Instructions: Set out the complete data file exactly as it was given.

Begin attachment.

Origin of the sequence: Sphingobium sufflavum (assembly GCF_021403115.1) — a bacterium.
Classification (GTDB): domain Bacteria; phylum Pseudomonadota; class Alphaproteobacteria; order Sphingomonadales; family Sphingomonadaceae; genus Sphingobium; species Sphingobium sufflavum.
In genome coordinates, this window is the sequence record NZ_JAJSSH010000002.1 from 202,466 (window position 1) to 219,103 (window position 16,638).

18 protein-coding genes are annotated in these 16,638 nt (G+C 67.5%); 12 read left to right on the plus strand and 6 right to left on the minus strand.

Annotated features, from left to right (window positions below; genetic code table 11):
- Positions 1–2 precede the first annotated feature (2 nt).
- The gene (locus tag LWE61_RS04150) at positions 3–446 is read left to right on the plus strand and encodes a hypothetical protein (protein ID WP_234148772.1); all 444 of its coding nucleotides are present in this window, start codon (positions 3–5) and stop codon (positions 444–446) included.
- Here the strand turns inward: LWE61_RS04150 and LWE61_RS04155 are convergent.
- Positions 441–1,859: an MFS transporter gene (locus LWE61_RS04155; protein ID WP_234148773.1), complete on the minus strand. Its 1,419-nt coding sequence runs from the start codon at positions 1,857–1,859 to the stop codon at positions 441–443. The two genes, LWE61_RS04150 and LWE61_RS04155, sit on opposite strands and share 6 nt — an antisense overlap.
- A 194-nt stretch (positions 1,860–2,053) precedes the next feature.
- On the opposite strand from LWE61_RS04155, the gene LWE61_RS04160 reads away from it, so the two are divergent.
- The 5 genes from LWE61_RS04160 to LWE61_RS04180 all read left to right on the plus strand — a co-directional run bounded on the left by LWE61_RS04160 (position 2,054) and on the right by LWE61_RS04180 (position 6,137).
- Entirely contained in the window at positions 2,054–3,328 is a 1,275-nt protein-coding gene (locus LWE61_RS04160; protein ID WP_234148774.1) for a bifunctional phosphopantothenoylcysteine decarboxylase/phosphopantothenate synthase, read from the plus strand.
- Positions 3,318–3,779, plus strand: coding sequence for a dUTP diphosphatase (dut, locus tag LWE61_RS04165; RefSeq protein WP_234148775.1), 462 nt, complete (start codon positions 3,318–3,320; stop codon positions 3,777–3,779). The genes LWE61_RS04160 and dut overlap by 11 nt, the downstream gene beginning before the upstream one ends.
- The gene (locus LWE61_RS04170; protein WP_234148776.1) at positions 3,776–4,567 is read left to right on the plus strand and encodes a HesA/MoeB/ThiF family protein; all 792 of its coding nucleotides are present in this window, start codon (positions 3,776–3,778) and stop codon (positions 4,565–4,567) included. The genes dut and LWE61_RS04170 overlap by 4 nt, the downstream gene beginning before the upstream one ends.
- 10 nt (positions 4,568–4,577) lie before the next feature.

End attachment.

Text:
Origin of the sequence: Sphingobium sufflavum (assembly GCF_021403115.1) — a bacterium.
Classification (GTDB): domain Bacteria; phylum Pseudomonadota; class Alphaproteobacteria; order Sphingomonadales; family Sphingomonadaceae; genus Sphingobium; species Sphingobium sufflavum.
In genome coordinates, this window is the sequence record NZ_JAJSSH010000002.1 from 202,466 (window position 1) to 219,103 (window position 16,638).

18 protein-coding genes are annotated in these 16,638 nt (G+C 67.5%); 12 read left to right on the plus strand and 6 right to left on the minus strand.

Annotated features, from left to right (window positions below; genetic code table 11):
- Positions 1–2 precede the first annotated feature (2 nt).
- The gene (locus tag LWE61_RS04150) at positions 3–446 is read left to right on the plus strand and encodes a hypothetical protein (protein ID WP_234148772.1); all 444 of its coding nucleotides are present in this window, start codon (positions 3–5) and stop codon (positions 444–446) included.
- Here the strand turns inward: LWE61_RS04150 and LWE61_RS04155 are convergent.
- Positions 441–1,859: an MFS transporter gene (locus LWE61_RS04155; protein ID WP_234148773.1), complete on the minus strand. Its 1,419-nt coding sequence runs from the start codon at positions 1,857–1,859 to the stop codon at positions 441–443. The two genes, LWE61_RS04150 and LWE61_RS04155, sit on opposite strands and share 6 nt — an antisense overlap.
- A 194-nt stretch (positions 1,860–2,053) precedes the next feature.
- On the opposite strand from LWE61_RS04155, the gene LWE61_RS04160 reads away from it, so the two are divergent.
- The 5 genes from LWE61_RS04160 to LWE61_RS04180 all read left to right on the plus strand — a co-directional run bounded on the left by LWE61_RS04160 (position 2,054) and on the right by LWE61_RS04180 (position 6,137).
- Entirely contained in the window at positions 2,054–3,328 is a 1,275-nt protein-coding gene (locus LWE61_RS04160; protein ID WP_234148774.1) for a bifunctional phosphopantothenoylcysteine decarboxylase/phosphopantothenate synthase, read from the plus strand.
- Positions 3,318–3,779, plus strand: coding sequence for a dUTP diphosphatase (dut, locus tag LWE61_RS04165; RefSeq protein WP_234148775.1), 462 nt, complete (start codon positions 3,318–3,320; stop codon positions 3,777–3,779). The genes LWE61_RS04160 and dut overlap by 11 nt, the downstream gene beginning before the upstream one ends.
- The gene (locus LWE61_RS04170; protein WP_234148776.1) at positions 3,776–4,567 is read left to right on the plus strand and encodes a HesA/MoeB/ThiF family protein; all 792 of its coding nucleotides are present in this window, start codon (positions 3,776–3,778) and stop codon (positions 4,565–4,567) included. The genes dut and LWE61_RS04170 overlap by 4 nt, the downstream gene beginning before the upstream one ends.
- 10 nt (positions 4,568–4,577) lie before the next feature.